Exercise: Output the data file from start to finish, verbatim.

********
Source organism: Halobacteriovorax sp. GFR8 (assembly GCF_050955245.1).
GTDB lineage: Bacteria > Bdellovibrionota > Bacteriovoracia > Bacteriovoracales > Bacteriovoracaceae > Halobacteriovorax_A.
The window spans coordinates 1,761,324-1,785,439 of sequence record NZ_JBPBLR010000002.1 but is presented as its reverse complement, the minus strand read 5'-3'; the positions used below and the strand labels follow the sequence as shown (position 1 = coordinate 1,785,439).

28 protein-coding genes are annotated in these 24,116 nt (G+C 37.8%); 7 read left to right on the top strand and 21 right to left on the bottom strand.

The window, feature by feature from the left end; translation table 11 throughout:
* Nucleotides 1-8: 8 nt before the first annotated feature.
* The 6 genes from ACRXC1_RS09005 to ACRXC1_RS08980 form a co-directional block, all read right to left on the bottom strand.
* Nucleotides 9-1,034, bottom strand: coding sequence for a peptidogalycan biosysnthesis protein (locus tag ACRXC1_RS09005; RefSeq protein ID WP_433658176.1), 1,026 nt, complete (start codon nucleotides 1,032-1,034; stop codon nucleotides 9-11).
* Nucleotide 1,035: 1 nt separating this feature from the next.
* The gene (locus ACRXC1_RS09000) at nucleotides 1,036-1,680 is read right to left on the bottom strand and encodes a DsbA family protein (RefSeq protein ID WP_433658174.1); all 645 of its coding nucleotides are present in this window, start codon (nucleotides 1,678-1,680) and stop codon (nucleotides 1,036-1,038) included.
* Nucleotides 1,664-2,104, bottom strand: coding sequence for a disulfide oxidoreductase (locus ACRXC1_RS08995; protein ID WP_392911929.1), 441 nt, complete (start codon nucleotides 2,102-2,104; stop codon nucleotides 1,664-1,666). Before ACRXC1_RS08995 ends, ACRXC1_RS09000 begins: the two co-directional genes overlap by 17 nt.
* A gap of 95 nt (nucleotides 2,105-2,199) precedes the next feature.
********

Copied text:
Source organism: Halobacteriovorax sp. GFR8 (assembly GCF_050955245.1).
GTDB lineage: Bacteria > Bdellovibrionota > Bacteriovoracia > Bacteriovoracales > Bacteriovoracaceae > Halobacteriovorax_A.
The window spans coordinates 1,761,324-1,785,439 of sequence record NZ_JBPBLR010000002.1 but is presented as its reverse complement, the minus strand read 5'-3'; the positions used below and the strand labels follow the sequence as shown (position 1 = coordinate 1,785,439).

28 protein-coding genes are annotated in these 24,116 nt (G+C 37.8%); 7 read left to right on the top strand and 21 right to left on the bottom strand.

The window, feature by feature from the left end; translation table 11 throughout:
* Nucleotides 1-8: 8 nt before the first annotated feature.
* The 6 genes from ACRXC1_RS09005 to ACRXC1_RS08980 form a co-directional block, all read right to left on the bottom strand.
* Nucleotides 9-1,034, bottom strand: coding sequence for a peptidogalycan biosysnthesis protein (locus tag ACRXC1_RS09005; RefSeq protein ID WP_433658176.1), 1,026 nt, complete (start codon nucleotides 1,032-1,034; stop codon nucleotides 9-11).
* Nucleotide 1,035: 1 nt separating this feature from the next.
* The gene (locus ACRXC1_RS09000) at nucleotides 1,036-1,680 is read right to left on the bottom strand and encodes a DsbA family protein (RefSeq protein ID WP_433658174.1); all 645 of its coding nucleotides are present in this window, start codon (nucleotides 1,678-1,680) and stop codon (nucleotides 1,036-1,038) included.
* Nucleotides 1,664-2,104, bottom strand: coding sequence for a disulfide oxidoreductase (locus ACRXC1_RS08995; protein ID WP_392911929.1), 441 nt, complete (start codon nucleotides 2,102-2,104; stop codon nucleotides 1,664-1,666). Before ACRXC1_RS08995 ends, ACRXC1_RS09000 begins: the two co-directional genes overlap by 17 nt.
* A gap of 95 nt (nucleotides 2,105-2,199) precedes the next feature.